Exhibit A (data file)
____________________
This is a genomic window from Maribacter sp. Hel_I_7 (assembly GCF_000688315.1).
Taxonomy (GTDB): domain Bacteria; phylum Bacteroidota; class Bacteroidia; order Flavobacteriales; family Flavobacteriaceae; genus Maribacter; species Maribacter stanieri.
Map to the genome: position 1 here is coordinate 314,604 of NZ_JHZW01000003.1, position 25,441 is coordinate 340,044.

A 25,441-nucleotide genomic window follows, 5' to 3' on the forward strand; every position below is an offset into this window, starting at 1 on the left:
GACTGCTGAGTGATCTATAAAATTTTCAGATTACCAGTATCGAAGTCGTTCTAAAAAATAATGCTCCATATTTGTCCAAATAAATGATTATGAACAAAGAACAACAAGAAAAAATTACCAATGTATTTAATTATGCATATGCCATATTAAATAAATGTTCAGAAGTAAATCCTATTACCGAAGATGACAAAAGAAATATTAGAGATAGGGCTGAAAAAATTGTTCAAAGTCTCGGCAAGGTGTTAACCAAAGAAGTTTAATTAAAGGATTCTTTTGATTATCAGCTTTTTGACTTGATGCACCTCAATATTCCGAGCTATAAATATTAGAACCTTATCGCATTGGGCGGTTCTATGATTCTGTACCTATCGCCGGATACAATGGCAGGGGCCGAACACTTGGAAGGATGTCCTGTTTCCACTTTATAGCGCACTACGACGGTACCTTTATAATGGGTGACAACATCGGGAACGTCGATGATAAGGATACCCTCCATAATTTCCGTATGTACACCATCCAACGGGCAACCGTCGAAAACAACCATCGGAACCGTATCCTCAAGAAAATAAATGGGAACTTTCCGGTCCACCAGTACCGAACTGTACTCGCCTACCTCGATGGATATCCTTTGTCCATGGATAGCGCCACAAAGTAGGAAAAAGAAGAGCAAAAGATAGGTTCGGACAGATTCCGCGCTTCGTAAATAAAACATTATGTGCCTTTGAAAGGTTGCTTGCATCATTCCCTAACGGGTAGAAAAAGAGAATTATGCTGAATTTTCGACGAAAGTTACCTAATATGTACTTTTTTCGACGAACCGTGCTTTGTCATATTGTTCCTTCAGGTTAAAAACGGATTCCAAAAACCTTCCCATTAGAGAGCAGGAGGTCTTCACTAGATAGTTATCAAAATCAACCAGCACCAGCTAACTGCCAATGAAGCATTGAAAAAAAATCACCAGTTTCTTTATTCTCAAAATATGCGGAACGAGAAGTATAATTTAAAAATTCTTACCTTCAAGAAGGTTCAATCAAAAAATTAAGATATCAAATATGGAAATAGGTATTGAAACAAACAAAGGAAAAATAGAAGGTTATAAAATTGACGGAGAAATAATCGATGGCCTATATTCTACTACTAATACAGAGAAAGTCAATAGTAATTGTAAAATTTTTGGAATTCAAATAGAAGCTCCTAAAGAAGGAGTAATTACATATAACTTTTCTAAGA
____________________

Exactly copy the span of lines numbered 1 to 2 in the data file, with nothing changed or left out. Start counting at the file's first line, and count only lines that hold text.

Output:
This is a genomic window from Maribacter sp. Hel_I_7 (assembly GCF_000688315.1).
Taxonomy (GTDB): domain Bacteria; phylum Bacteroidota; class Bacteroidia; order Flavobacteriales; family Flavobacteriaceae; genus Maribacter; species Maribacter stanieri.